As was true with the Versa, the Versa 2 lacks a dedicated GPS, meaning if you want reliable workout data you’ll have to have your smartphone nearby. This is a big bummer for runners. There’s also no LTE model available for the Versa 2.

There’s a new Spotify app that’s available on the Versa 2, which isn’t available on the Versa, but it’s not super helpful. Like with the Apple Watch, the Spotify app on the Versa 2 doesn’t let you download anything (playlists, albums, songs, podcasts) for offline listening. If you’re a Spotify Premium subscriber, only a select few Garmin and Samsung smartwatches do this.

Also, the Versa 2 still comes with a proprietary charger. The annoying thing is that it looks and feels just like the proprietary charger that came with the original Versa, which I didn’t like to begin with, but it’s actually not the same and won’t work with previous Versa smartwatches. I still have and use my Versa, and mixed up the chargers on several occasions, which was obviously frustrating.

Alternatives: Fitbit has a right to feel frustrated after the latest Apple hardware announcements. That’s because, in addition to announcing new high-end Apple Watches, Apple also dramatically reduced the price of its two-year-old smartwatch – you can now buy an Apple Watch Series 3 for $200, which is the exact price of the Fitbit Versa 2. Basically, if you have an iPhone and you want an entry-level smartwatch that works well with it, the Series 3 is probably a better bet.

Verdict: The Versa 2 is a better version of last year’s Versa, which was the best entry-level smartwatch for most people, Android or iPhone owner, who just wanted an easy-to-use smartwatch to track fitness. A year later, the Versa 2’s main problem is that there’s more competition, especially within its $200 price range. The Versa 2’s best qualities are its 6-day battery life, its great fitness and sleep tracking, and it’s super-slim design. If you those things are important to you, then the Versa 2 remains one of the best – if not the best – entry-level smartwatches you can buy. However, the reality is that the Versa 2 will feel more like a glorified fitness tracker than an actual smartwatch, especially if you have an iPhone or Samsung smartphone.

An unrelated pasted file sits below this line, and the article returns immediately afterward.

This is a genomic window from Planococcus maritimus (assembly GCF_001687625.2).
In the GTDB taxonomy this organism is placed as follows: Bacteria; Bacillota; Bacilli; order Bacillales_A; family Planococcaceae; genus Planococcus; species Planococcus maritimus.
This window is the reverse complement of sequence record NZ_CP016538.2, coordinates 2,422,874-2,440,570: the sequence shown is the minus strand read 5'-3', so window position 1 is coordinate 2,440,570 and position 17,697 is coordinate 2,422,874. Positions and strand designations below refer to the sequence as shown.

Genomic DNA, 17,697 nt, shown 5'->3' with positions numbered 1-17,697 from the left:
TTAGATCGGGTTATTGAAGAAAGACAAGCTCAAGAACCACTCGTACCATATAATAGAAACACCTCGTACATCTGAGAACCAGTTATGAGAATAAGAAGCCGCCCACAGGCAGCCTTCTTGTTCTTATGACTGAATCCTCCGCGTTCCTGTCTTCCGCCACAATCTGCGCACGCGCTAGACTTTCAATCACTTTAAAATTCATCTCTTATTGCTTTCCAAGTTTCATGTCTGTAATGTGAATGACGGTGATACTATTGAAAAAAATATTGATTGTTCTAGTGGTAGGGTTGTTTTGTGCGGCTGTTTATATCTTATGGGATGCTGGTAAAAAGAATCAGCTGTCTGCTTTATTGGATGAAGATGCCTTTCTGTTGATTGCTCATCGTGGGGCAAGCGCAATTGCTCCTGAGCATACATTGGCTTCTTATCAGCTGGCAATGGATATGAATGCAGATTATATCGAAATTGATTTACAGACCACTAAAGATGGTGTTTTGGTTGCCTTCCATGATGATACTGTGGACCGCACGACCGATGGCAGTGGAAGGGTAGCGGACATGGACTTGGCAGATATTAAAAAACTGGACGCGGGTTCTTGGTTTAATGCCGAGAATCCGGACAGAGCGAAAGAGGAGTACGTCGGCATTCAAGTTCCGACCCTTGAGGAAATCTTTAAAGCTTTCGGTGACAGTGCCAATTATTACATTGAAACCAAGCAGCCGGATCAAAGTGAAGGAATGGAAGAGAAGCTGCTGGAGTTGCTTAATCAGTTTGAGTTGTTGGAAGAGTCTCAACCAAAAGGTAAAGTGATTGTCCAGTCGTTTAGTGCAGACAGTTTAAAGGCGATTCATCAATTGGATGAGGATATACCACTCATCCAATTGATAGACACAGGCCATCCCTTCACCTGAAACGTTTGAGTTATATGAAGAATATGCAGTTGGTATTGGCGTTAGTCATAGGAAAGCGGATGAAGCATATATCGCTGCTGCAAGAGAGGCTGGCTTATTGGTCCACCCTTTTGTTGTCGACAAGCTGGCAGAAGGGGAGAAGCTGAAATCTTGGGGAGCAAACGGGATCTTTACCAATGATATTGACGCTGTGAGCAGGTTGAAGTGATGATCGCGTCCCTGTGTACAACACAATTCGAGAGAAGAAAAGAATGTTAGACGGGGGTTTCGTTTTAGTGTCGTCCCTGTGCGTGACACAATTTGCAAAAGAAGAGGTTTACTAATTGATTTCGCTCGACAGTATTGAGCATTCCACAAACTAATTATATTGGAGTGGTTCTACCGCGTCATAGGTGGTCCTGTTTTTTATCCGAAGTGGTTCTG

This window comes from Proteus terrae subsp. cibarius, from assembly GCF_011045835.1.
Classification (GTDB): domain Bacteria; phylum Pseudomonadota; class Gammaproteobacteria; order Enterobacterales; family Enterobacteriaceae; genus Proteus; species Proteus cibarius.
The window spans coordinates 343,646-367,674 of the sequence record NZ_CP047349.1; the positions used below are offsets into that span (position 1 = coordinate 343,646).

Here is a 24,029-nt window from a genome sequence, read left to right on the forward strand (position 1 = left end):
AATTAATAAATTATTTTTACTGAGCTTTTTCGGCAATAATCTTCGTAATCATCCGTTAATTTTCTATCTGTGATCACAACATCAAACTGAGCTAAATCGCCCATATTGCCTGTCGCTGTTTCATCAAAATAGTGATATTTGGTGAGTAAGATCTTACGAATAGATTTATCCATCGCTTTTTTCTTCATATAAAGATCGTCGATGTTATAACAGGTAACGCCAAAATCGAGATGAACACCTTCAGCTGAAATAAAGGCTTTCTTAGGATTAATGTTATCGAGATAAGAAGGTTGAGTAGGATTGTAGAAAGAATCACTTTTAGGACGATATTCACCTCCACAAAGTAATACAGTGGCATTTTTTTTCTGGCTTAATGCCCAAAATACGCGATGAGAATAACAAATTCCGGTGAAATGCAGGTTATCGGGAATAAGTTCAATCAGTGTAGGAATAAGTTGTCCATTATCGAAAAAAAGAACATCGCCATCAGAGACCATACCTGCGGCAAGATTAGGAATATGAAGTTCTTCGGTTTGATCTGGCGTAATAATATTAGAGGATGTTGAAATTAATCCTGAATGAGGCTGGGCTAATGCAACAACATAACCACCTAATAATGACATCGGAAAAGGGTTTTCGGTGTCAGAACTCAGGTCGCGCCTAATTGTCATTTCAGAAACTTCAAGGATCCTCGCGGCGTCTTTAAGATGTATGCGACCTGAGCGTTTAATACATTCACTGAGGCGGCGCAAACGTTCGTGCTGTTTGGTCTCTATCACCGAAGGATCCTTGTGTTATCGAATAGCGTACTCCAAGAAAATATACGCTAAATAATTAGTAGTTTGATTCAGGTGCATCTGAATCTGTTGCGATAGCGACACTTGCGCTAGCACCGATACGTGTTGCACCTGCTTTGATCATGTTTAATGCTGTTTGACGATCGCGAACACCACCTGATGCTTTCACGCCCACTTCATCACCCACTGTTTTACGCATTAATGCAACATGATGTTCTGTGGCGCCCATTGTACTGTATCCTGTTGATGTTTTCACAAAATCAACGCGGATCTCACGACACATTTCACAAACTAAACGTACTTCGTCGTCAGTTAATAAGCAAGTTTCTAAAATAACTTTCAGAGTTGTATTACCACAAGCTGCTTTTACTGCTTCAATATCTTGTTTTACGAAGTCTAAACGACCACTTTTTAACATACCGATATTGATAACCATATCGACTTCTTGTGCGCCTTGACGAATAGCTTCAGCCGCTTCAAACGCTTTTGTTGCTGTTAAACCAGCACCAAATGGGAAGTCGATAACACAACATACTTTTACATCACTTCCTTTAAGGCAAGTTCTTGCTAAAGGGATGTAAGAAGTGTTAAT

What Others Are Saying:

• “If you’re not wedded to Fitbit’s platform, the Versa 2 is a harder sell when you compare it with other $200 smartwatches, such as the Samsung Galaxy Watch Active and the Apple Watch Series 3, which both have GPS, onboard music storage and contactless payments. One feature that could set the Versa 2 apart is Fitbit’s new subscription service, but it will take a lot to convince me to spend $80 more per year. Still, the Versa 2 is a very good fitness-focused smartwatch that offers plenty of insights into your overall health, subscription or not.” — Mike Prospero, Tom’s Guide

• “Overall, the Versa 2’s fitness tracking features are the best and most comprehensive you’ll find on any smartwatch, even though it doesn’t have a dedicated GPS radio and relies on your phone for GPS tracking.” — Dan Seifert, The Verge

• “If not for its connectivity problems, the Versa 2 would be an excellent smartwatch. It offers accurate, comprehensive fitness features and a nice design for a reasonable price. It’s also one of the longest-lasting smartwatches around, while the Alexa integration makes it more useful than its predecessor. I just wish Fitbit would get its Bluetooth act together already, and give me a better OS.” — Cherlynn Low, Engadget

Key Specs

Display: 300 x 300 pixel touchscreen AMOLED
Water resistance: swimproof; up to 50 meters
Sensors: 3-axis accelerometer, optical heart rate monitor, altimeter, ambient light sensor, vibration motor, NFC
Battery life: up to 6 days; ~3 days with always-on display


Fitbit provided this product for review.

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Why Every Kitchen Absolutely Needs at Least One Enormous Cast-Iron Skillet

If you’ve been in New York City for more than a week, there’s a good chance you’ve eaten something with Craig Koketsu’s fingerprints on it. The partner and executive chef of the city’s Quality Branded restaurant group develops recipes, techniques and processes for each of its five neighborhood spots (Quality Meats, Park Avenue Summer (Autumn, Winter, Spring), Quality Italian, Quality Eats and Quality Meats). His style is classic with a touch of modern flair and he’s been named one of NYC’s top up-and-coming chefs by both New York Magazine and Esquire. From the benefits of a set of heavy-duty mixing bowls to a really, really big cast-iron skillet, these are the things Chef Craig Koketsu couldn’t live without.